While Kolomoisky may have close relationships with certain politicians, it’s clear from some of his activities that he has no problem on living outside the law. According to Forbes Kolomoisky reportedly used “quasi-military forces” to aggressively takeover companies, even sending a team of “hired rowdies armed with baseball bats, iron bars, gas and rubber bullet pistols and chainsaws” on one notable occasion.
13. He’s has friends in high places
Given the extent of his influence over the years, it’ll probably come as little surprise to learn that Kolomoisky has routinely courted some of Ukraine’s key politicians. Yulia Tymoshenko and her Bloc Yulia Tymoshenko have been noted as allies of Kolomoisky (although according to RIA Novosti, the relationship took an ugly turn when Kolomoisky refused to finance Tymoshenko’s election campaign in 2010). Other allies over the years has included Ukrainian President Victor Yushchenko.
14. He owns 70% of the 1+1 Media Group
In addition to his influence in the sphere of politics, ferroalloys, finance, oil products, metal and petroleum industries, Kolomoisky also exerts considerable influence over mass media, thanks largely to his 70% ownership of 1+1 Media Group, which operates eight Ukrainian TV channels. Coincidently, one of its channels, aired a comedy series entitled “Servant of the People”, which saw Volodymyr Zelensky play the role of president of Ukraine… a short time later, he went on to win the presidential race for real.
15. He was appointed Governor of Dnipropetrovsk Oblast in 2014
In March 2014, Kolomoisky was appointed Governor of Dnipropetrovsk Oblast by the then acting President Oleksandr Turchynovl. The appointment drew ire from high places, with President Vladamir Putin describing Kolomoyskyi as a “unique crook,” largely down to his alleged fraud against Roman Abramovich. ‘He [Kolomoyskyi] even managed to cheat our Roman Abramovich two or three years ago,” Putin went on to say. Scammed him, as our intellectuals like to say. They signed some deal, Abramovich transferred several billion dollars, while this guy never delivered and pocketed the money. When I asked him [Abramovich]: “Why did you do it?” he said: “I never thought this was possible.” ”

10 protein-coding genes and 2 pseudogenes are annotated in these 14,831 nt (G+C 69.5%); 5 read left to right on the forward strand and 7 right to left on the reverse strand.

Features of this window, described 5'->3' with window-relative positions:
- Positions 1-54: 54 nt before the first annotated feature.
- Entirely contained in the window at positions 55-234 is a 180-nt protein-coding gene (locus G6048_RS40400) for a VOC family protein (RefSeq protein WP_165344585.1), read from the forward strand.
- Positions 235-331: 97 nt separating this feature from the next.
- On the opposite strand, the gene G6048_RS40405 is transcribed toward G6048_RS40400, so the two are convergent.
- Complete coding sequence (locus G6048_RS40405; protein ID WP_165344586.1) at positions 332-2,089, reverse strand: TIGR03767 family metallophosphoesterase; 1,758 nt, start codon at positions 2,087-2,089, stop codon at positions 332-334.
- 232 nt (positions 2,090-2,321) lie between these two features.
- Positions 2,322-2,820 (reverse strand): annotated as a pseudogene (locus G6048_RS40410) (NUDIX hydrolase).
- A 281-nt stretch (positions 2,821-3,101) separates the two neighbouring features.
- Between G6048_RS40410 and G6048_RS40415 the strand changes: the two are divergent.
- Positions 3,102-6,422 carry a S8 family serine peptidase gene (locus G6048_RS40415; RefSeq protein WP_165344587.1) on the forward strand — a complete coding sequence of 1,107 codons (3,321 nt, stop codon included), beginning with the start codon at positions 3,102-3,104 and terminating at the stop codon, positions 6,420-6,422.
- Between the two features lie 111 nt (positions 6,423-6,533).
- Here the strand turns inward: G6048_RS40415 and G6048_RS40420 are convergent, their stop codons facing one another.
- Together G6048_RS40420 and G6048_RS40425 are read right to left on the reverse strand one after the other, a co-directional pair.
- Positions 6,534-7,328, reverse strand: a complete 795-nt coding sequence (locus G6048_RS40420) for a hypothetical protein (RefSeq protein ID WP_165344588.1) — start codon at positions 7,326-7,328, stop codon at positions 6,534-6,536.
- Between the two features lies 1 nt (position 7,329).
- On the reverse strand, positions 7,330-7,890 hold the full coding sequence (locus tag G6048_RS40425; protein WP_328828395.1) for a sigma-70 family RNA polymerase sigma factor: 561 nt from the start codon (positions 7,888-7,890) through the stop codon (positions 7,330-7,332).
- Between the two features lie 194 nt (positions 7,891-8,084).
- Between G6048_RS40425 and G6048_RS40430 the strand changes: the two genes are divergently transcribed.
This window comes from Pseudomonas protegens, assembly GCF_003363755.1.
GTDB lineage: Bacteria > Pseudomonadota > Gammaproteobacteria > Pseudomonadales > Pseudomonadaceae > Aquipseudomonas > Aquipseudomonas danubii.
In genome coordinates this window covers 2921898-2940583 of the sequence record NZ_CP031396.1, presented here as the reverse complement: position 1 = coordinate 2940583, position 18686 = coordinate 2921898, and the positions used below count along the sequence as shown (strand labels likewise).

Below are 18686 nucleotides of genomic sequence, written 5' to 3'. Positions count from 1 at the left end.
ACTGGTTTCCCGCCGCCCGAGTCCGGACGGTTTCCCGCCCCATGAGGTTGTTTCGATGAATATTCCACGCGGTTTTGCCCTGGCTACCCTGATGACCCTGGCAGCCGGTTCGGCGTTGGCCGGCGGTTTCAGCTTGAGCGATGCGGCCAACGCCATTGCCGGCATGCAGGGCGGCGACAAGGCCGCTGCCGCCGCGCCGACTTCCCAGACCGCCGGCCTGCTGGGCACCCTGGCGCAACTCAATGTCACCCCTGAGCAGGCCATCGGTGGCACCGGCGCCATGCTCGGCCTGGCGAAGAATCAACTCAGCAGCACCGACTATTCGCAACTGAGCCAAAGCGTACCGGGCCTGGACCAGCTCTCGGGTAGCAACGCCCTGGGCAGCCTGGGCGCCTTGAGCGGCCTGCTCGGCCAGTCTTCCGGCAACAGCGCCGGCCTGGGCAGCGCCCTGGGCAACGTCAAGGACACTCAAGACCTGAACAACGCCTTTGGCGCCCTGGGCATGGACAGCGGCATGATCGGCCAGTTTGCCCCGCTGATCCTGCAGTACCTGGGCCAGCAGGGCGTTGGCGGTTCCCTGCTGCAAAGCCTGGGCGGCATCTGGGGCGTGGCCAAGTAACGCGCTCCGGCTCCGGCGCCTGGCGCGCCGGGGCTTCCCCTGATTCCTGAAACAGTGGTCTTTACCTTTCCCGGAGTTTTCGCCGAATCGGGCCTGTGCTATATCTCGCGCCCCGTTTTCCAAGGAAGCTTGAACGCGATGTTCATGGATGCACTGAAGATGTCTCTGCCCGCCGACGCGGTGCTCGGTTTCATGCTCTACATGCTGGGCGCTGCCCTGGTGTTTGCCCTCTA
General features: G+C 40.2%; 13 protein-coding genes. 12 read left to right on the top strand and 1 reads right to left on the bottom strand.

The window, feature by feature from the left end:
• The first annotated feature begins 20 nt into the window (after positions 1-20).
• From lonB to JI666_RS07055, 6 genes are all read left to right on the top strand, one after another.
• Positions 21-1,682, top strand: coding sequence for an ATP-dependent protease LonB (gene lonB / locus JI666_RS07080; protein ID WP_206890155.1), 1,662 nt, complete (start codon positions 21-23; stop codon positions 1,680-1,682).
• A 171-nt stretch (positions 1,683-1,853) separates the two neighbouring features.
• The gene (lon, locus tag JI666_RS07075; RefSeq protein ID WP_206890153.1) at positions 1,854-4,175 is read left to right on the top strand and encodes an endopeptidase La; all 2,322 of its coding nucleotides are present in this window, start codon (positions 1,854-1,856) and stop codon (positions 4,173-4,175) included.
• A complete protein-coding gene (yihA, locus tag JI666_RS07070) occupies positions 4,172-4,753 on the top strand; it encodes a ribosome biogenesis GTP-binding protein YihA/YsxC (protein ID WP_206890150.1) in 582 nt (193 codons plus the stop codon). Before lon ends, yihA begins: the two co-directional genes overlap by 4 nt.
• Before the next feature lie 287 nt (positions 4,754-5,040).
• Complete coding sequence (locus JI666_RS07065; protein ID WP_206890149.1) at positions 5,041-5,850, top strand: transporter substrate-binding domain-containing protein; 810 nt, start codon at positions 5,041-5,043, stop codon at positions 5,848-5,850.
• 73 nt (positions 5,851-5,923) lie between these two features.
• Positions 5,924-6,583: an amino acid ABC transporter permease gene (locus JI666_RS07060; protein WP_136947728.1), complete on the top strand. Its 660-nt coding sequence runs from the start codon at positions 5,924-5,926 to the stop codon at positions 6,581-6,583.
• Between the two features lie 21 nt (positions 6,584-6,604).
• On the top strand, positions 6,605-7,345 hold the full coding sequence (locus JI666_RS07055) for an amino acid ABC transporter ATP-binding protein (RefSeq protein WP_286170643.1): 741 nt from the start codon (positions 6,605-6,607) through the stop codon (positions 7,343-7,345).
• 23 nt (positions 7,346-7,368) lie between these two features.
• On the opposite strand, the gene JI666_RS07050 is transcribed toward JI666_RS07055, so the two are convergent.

16. Russia requested he be added to Interpol’s wanted list
If Kolomoisky has influence, it certainly doesn’t extend to Russia. In July 2014, Russia called for the tycoon to be placed on Interpol’s wanted list after a Russian District Court authorized his arrest in absentia for “organizing the killing of civilians”. In the face of overwhelming pressure, the Ukrainian government eventually bowed to pressure by dismissing Kolomoyskyi from the post of Dnipropetrovsk RSA Head. He was shortly replaced by Valentyn Reznichenko.
17. He fought against separatism
During his tenure as the Governor of Dnipropetrovsk Oblast, Kolomoisky fought against the idea of separatism. In what we now recognize as typical, he fought his position with some storing armed tactics, offering to pay $10,000 for each transferred Russian saboteur. It was later revealed he paid $10000 for the arrest of 8 Russian saboteurs.
18. He took on the might of Russia in court
In January 2016, Kolomoisky bought a case against Russia in the Permanent Court of Arbitration, arguing that Russia’s annexation of Crimea in 2014 had resulted in him in being unable to operate a passenger airport in Crimea. Russia retailed in 2016 with the much more serious allegation of instructing murders and using illegal methods of warfare.
19. He was elected into the leadership of UKROP
In 2016, Kolomoyskyi was elected into the party leadership of Ukrainian Association of Patriots (UKOP), despite the fact that by the point he was no longer a party member. The party has alternatively been described as “center-left’ and ‘right wing nationalist”. While its politics may be unclear, what isn’t is that like Kolomoisky, there’s no love lost between it and Russia, which it’s described as a Fascist regime comparable to Hitler’s Germany.
20. He was accused of defrauding PrivatBank of billions of dollars
In 2016, Kolomoyskyi and his business partner Gennadiy Bogolyubov were accused of defrauding PrivatBank of billions of dollars. The ensuing lawsuit resulted in $2.6 billion of the billionaire’s assets being frozen. However, at the High court in London, it was decided that PrivatBank had “fabricated” the case to bring about a claim in London and that no further action would be taken.